The holiday season brings joy and cheer to many, but what if you are dealing with cancer or recently lost a loved one? This time can also bring on pain and sadness.
It can sometimes feel wrong to be down when everyone around is sharing stories of happiness and pleasure. Expect to have some emotional pain. When the feelings come, let them. Talk about your feelings and let people know if you are having a tough day. This will allow others to support you better. Accept a few invitations to be close with family or friends. Choose the ones that sound most appealing to you at the time, and avoid ones that feel like an obligation. It is okay to say no, people will understand. Although setting limits is important, be careful not to isolate yourself. People often feel lonely at the holidays and refusing every invitation can heighten this.
Simple tips to make this difficult holiday season a little easier:
- If the idea of holiday shopping overwhelms you, buy gifts online or through catalogs.
- Replace negative thoughts with positive affirmations such as, “in spite of this difficult time, I will try to enjoy this season.”
- Feel comfortable telling people around you that you might not have the energy that you usually have during the holidays. Ask for help with cards, wrapping, etc. This also helps people who care about you feel useful.
- Prepare yourself for January. Sometimes the aftermath of any big event can bring on a sense of loneliness.
- Minimize financial stressors, set a budget and stick to it.
- Get regular exercise, even walking helps remove tension and improve mood.
- Take time for yourself, for relaxation and solitude.
- Remember, laughter can be very healing!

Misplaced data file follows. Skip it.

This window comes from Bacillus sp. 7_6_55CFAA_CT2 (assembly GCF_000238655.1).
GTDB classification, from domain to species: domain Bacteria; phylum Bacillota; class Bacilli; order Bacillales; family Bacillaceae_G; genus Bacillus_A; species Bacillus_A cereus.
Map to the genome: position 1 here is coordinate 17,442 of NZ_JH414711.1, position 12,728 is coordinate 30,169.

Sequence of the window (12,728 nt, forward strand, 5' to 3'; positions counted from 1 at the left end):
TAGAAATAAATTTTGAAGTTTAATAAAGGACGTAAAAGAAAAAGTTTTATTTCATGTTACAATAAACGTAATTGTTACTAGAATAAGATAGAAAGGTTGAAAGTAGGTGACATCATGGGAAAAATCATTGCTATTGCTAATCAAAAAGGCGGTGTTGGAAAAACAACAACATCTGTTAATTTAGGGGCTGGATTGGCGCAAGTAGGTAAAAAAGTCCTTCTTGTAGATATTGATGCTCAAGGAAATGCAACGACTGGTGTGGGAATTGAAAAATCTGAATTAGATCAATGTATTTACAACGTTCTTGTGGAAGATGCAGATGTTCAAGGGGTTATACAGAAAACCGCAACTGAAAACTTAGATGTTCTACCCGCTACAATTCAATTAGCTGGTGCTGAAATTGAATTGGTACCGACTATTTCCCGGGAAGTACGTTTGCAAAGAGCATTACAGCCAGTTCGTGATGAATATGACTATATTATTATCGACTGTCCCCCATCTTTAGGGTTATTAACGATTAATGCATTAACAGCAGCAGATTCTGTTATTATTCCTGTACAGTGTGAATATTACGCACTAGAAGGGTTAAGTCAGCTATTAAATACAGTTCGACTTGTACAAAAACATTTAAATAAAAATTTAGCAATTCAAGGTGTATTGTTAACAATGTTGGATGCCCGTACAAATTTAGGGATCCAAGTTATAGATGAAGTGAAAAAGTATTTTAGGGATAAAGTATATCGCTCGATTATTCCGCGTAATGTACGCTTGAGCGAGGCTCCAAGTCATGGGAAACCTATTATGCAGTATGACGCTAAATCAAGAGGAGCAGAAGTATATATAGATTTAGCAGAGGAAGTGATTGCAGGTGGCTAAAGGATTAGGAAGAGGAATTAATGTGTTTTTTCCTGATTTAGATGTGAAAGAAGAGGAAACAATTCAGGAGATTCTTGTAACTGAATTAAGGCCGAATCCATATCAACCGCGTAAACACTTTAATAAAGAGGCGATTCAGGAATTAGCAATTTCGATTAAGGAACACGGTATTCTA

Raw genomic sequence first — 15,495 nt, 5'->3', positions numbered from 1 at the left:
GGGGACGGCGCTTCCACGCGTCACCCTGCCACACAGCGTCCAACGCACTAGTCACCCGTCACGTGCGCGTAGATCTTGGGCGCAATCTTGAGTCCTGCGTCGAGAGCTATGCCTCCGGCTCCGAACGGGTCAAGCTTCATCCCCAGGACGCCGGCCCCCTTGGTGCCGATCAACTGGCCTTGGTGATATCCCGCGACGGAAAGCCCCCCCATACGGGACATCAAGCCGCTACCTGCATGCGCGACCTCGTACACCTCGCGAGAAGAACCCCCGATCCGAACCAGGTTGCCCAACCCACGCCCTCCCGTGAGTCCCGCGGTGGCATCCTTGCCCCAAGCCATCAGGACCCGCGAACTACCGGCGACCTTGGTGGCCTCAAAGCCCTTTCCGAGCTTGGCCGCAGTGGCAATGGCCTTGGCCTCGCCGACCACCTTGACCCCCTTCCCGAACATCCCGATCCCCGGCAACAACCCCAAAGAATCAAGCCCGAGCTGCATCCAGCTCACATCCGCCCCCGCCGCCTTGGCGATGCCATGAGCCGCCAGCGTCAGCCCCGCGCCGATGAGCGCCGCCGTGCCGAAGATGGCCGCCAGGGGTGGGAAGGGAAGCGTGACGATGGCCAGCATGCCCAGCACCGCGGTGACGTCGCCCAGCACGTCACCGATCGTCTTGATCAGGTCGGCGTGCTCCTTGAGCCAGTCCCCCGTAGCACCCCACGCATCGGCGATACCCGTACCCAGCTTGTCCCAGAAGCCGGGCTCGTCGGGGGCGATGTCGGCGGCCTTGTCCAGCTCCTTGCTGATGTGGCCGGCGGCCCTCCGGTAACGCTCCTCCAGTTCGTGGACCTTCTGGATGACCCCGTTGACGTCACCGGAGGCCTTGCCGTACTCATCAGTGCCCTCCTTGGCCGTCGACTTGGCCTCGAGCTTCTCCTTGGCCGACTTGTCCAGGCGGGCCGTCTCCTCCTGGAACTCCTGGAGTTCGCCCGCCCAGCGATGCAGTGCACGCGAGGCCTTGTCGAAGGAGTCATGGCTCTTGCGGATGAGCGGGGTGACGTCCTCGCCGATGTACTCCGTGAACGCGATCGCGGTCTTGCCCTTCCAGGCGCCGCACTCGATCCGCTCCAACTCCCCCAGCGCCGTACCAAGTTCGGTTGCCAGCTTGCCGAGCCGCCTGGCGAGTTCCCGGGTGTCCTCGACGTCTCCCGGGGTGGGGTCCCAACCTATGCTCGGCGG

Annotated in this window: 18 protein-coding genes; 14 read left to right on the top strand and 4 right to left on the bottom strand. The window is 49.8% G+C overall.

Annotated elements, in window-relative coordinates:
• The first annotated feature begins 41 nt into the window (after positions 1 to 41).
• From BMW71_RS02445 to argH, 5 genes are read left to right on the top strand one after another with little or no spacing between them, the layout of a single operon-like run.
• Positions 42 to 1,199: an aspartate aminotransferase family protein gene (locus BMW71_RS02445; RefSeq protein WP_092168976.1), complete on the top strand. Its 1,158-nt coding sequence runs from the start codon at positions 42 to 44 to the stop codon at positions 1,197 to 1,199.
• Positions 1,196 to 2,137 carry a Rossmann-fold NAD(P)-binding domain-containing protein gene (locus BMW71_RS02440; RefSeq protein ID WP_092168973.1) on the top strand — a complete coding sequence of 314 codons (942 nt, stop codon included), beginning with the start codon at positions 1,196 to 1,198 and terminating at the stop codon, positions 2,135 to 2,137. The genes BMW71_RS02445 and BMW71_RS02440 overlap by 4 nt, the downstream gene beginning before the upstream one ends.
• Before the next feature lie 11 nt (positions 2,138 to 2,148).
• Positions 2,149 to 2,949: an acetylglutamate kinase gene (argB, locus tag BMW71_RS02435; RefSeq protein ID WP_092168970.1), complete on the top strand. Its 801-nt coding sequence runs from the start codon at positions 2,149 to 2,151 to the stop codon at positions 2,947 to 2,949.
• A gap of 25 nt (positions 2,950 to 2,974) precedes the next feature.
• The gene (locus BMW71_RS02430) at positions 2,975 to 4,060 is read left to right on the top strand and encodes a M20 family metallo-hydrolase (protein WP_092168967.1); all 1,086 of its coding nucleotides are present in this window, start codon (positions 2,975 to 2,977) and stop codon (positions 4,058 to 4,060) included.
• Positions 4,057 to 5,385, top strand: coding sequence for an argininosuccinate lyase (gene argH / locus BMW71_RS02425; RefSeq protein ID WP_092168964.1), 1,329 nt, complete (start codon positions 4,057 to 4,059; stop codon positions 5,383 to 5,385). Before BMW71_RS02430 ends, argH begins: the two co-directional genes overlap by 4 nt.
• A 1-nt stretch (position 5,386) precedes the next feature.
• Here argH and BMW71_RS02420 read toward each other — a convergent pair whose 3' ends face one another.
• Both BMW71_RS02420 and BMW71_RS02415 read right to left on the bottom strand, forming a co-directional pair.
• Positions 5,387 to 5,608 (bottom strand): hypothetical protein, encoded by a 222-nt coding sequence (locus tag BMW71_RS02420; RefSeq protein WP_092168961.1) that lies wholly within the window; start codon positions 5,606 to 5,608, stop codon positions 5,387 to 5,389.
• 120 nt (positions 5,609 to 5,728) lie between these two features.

- Know that limiting exposure to the holidays can be the best option for some.
- Hide your feelings from children in an effort to “be strong” for them or protect them. You’ll only be teaching them to deny their own feelings.
- Don’t act as if everything is the same, unless you truly feel this way.
- Don’t be afraid to cry. Crying lets the steam out.
- Don’t use alcohol to mask the pain.
Overall, there is no right or wrong way to celebrate the holidays. Some may wish to stick with tradition, while others might choose to change things. Don’t feel you have to make every moment perfect, you might just end up exhausting yourself both physically and emotionally by doing this. Most of all, take advantage of the holiday season. It’s a time to lighten up, and celebrate life and what is meaningful to you.
Take the next step:
- Get tips for coping with social pleasantries in a difficult time
- Learn how to show support to a friend with a new cancer diagnosis
- Re-discover reasons to celebrate
- Check out Cancer.net’s suggestions to maintain your holiday cheer
Cancer Support Community of Greater Ann Arbor is a local non-profit affiliate of The Cancer Support Community (CSC). The Cancer Support Community is the largest and most comprehensive program in the country devoted solely to providing emotional support and education to people with cancer, their caregivers and children – all free of charge. Its mission is to ensure that all people impacted by cancer are empowered by knowledge, strengthened by action, and sustained by community. The Cancer Support Community is a resource for education and information, and a place to gain support – all in an environment of acceptance and hope.
The University of Michigan Comprehensive Cancer Center’s 1,000 doctors, nurses, care givers and researchers are united by one thought: to deliver the highest quality, compassionate care while working to conquer cancer through innovation and collaboration. The center is among the top-ranked national cancer programs, and #1 in Michigan according to U.S. News & World Report. Our multidisciplinary clinics offer one-stop access to teams of specialists for personalized treatment plans, part of the ideal patient care experience. Patients also benefit through access to promising new cancer therapies.